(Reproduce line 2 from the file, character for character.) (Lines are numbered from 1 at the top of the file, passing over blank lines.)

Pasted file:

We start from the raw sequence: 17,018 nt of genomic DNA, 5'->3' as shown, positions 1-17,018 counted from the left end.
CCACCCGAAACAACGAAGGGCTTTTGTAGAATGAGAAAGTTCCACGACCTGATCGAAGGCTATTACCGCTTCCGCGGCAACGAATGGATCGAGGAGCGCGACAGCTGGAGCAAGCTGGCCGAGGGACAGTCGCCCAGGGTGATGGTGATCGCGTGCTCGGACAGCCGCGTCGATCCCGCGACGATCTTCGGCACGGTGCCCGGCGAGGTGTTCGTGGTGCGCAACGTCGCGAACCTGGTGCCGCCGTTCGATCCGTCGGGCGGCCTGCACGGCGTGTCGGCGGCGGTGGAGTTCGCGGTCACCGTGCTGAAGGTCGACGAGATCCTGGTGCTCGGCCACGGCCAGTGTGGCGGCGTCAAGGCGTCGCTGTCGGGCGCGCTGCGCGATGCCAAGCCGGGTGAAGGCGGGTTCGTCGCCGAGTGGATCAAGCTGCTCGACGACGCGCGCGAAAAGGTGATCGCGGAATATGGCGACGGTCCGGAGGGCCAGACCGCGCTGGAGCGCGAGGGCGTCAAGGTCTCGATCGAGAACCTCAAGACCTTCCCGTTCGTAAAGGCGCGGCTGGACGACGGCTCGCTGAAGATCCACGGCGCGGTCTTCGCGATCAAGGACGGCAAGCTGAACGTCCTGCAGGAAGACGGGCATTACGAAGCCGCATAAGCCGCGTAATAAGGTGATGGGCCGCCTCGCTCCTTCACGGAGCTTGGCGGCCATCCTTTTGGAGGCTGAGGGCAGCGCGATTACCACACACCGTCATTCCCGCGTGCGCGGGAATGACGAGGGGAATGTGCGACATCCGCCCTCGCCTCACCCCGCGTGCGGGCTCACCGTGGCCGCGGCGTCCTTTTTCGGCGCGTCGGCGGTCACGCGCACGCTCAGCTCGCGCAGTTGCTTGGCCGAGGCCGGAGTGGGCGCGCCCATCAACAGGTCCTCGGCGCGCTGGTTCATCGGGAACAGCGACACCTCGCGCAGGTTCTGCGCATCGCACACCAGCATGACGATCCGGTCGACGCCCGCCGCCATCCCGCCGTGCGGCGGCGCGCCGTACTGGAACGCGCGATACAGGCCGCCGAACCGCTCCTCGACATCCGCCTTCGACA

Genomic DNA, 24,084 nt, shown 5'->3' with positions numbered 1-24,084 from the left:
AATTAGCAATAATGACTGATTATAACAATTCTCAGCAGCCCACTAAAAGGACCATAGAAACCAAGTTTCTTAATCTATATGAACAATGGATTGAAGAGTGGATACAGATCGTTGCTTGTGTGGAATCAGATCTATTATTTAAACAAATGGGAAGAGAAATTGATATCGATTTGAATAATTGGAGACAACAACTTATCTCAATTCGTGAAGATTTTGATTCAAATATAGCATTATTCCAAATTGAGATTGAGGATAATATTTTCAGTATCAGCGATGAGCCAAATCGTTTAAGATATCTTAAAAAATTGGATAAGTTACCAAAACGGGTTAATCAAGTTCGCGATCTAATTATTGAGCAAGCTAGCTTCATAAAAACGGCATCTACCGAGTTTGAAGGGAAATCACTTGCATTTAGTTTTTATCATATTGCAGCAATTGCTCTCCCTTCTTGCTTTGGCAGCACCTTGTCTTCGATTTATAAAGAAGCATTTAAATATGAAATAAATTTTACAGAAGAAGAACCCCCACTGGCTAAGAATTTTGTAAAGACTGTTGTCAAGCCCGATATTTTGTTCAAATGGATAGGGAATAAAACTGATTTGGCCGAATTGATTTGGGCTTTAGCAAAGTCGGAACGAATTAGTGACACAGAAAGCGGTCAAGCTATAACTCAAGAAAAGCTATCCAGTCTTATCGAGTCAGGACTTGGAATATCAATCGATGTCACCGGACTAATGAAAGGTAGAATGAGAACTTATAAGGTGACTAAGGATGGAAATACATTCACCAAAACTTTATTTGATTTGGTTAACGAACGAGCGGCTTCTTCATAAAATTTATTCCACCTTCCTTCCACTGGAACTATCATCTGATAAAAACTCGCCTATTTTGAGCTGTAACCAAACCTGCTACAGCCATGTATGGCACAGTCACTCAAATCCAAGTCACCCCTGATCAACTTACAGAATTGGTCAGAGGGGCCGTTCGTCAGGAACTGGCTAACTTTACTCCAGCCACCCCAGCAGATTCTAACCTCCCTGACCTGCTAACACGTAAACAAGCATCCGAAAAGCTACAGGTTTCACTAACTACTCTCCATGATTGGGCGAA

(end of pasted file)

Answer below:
CCACCCGAAACAACGAAGGGCTTTTGTAGAATGAGAAAGTTCCACGACCTGATCGAAGGCTATTACCGCTTCCGCGGCAACGAATGGATCGAGGAGCGCGACAGCTGGAGCAAGCTGGCCGAGGGACAGTCGCCCAGGGTGATGGTGATCGCGTGCTCGGACAGCCGCGTCGATCCCGCGACGATCTTCGGCACGGTGCCCGGCGAGGTGTTCGTGGTGCGCAACGTCGCGAACCTGGTGCCGCCGTTCGATCCGTCGGGCGGCCTGCACGGCGTGTCGGCGGCGGTGGAGTTCGCGGTCACCGTGCTGAAGGTCGACGAGATCCTGGTGCTCGGCCACGGCCAGTGTGGCGGCGTCAAGGCGTCGCTGTCGGGCGCGCTGCGCGATGCCAAGCCGGGTGAAGGCGGGTTCGTCGCCGAGTGGATCAAGCTGCTCGACGACGCGCGCGAAAAGGTGATCGCGGAATATGGCGACGGTCCGGAGGGCCAGACCGCGCTGGAGCGCGAGGGCGTCAAGGTCTCGATCGAGAACCTCAAGACCTTCCCGTTCGTAAAGGCGCGGCTGGACGACGGCTCGCTGAAGATCCACGGCGCGGTCTTCGCGATCAAGGACGGCAAGCTGAACGTCCTGCAGGAAGACGGGCATTACGAAGCCGCATAAGCCGCGTAATAAGGTGATGGGCCGCCTCGCTCCTTCACGGAGCTTGGCGGCCATCCTTTTGGAGGCTGAGGGCAGCGCGATTACCACACACCGTCATTCCCGCGTGCGCGGGAATGACGAGGGGAATGTGCGACATCCGCCCTCGCCTCACCCCGCGTGCGGGCTCACCGTGGCCGCGGCGTCCTTTTTCGGCGCGTCGGCGGTCACGCGCACGCTCAGCTCGCGCAGTTGCTTGGCCGAGGCCGGAGTGGGCGCGCCCATCAACAGGTCCTCGGCGCGCTGGTTCATCGGGAACAGCGACACCTCGCGCAGGTTCTGCGCATCGCACACCAGCATGACGATCCGGTCGACGCCCGCCGCCATCCCGCCGTGCGGCGGCGCGCCGTACTGGAACGCGCGATACAGGCCGCCGAACCGCTCCTCGACATCCGCCTTCGACA